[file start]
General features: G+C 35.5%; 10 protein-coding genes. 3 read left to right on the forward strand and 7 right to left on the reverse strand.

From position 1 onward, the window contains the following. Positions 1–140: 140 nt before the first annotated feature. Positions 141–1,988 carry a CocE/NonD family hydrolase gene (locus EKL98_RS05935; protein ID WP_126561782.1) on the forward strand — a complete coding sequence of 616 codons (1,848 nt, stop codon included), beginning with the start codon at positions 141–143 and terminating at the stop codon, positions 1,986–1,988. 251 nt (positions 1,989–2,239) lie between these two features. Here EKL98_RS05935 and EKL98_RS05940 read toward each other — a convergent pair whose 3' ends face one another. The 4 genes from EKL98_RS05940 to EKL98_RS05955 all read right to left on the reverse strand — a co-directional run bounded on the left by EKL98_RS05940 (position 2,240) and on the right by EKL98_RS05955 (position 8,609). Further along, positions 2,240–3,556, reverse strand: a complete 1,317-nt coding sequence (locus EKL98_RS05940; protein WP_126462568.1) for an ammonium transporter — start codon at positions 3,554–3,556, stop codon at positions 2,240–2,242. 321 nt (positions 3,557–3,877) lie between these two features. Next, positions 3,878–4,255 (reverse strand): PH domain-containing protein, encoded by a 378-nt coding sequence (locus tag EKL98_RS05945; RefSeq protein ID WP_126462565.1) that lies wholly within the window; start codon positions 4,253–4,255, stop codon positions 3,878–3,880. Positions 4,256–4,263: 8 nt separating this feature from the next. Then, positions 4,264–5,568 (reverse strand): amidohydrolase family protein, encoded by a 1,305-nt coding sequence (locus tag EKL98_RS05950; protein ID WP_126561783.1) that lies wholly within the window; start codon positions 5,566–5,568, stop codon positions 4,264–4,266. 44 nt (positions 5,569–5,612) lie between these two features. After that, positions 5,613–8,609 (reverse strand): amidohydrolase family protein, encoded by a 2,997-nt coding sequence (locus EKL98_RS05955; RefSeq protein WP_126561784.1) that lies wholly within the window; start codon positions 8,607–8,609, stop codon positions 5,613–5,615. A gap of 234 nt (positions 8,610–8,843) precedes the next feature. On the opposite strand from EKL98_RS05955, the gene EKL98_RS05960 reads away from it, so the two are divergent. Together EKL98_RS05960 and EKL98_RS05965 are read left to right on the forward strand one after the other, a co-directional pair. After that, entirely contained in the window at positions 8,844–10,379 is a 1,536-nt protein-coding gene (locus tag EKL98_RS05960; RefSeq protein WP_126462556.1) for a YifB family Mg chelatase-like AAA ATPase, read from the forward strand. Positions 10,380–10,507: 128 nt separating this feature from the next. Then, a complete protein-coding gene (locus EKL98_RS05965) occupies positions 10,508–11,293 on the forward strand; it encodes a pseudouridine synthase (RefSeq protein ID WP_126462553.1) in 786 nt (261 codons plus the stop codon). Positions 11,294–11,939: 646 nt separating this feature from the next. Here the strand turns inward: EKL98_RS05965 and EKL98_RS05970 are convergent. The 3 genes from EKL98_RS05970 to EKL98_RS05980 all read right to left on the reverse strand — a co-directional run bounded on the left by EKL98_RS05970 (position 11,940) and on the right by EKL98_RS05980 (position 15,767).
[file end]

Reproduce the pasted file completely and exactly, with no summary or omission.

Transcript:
General features: G+C 35.5%; 10 protein-coding genes. 3 read left to right on the forward strand and 7 right to left on the reverse strand.

From position 1 onward, the window contains the following. Positions 1–140: 140 nt before the first annotated feature. Positions 141–1,988 carry a CocE/NonD family hydrolase gene (locus EKL98_RS05935; protein ID WP_126561782.1) on the forward strand — a complete coding sequence of 616 codons (1,848 nt, stop codon included), beginning with the start codon at positions 141–143 and terminating at the stop codon, positions 1,986–1,988. 251 nt (positions 1,989–2,239) lie between these two features. Here EKL98_RS05935 and EKL98_RS05940 read toward each other — a convergent pair whose 3' ends face one another. The 4 genes from EKL98_RS05940 to EKL98_RS05955 all read right to left on the reverse strand — a co-directional run bounded on the left by EKL98_RS05940 (position 2,240) and on the right by EKL98_RS05955 (position 8,609). Further along, positions 2,240–3,556, reverse strand: a complete 1,317-nt coding sequence (locus EKL98_RS05940; protein WP_126462568.1) for an ammonium transporter — start codon at positions 3,554–3,556, stop codon at positions 2,240–2,242. 321 nt (positions 3,557–3,877) lie between these two features. Next, positions 3,878–4,255 (reverse strand): PH domain-containing protein, encoded by a 378-nt coding sequence (locus tag EKL98_RS05945; RefSeq protein ID WP_126462565.1) that lies wholly within the window; start codon positions 4,253–4,255, stop codon positions 3,878–3,880. Positions 4,256–4,263: 8 nt separating this feature from the next. Then, positions 4,264–5,568 (reverse strand): amidohydrolase family protein, encoded by a 1,305-nt coding sequence (locus tag EKL98_RS05950; protein ID WP_126561783.1) that lies wholly within the window; start codon positions 5,566–5,568, stop codon positions 4,264–4,266. 44 nt (positions 5,569–5,612) lie between these two features. After that, positions 5,613–8,609 (reverse strand): amidohydrolase family protein, encoded by a 2,997-nt coding sequence (locus EKL98_RS05955; RefSeq protein WP_126561784.1) that lies wholly within the window; start codon positions 8,607–8,609, stop codon positions 5,613–5,615. A gap of 234 nt (positions 8,610–8,843) precedes the next feature. On the opposite strand from EKL98_RS05955, the gene EKL98_RS05960 reads away from it, so the two are divergent. Together EKL98_RS05960 and EKL98_RS05965 are read left to right on the forward strand one after the other, a co-directional pair. After that, entirely contained in the window at positions 8,844–10,379 is a 1,536-nt protein-coding gene (locus tag EKL98_RS05960; RefSeq protein WP_126462556.1) for a YifB family Mg chelatase-like AAA ATPase, read from the forward strand. Positions 10,380–10,507: 128 nt separating this feature from the next. Then, a complete protein-coding gene (locus EKL98_RS05965) occupies positions 10,508–11,293 on the forward strand; it encodes a pseudouridine synthase (RefSeq protein ID WP_126462553.1) in 786 nt (261 codons plus the stop codon). Positions 11,294–11,939: 646 nt separating this feature from the next. Here the strand turns inward: EKL98_RS05965 and EKL98_RS05970 are convergent. The 3 genes from EKL98_RS05970 to EKL98_RS05980 all read right to left on the reverse strand — a co-directional run bounded on the left by EKL98_RS05970 (position 11,940) and on the right by EKL98_RS05980 (position 15,767).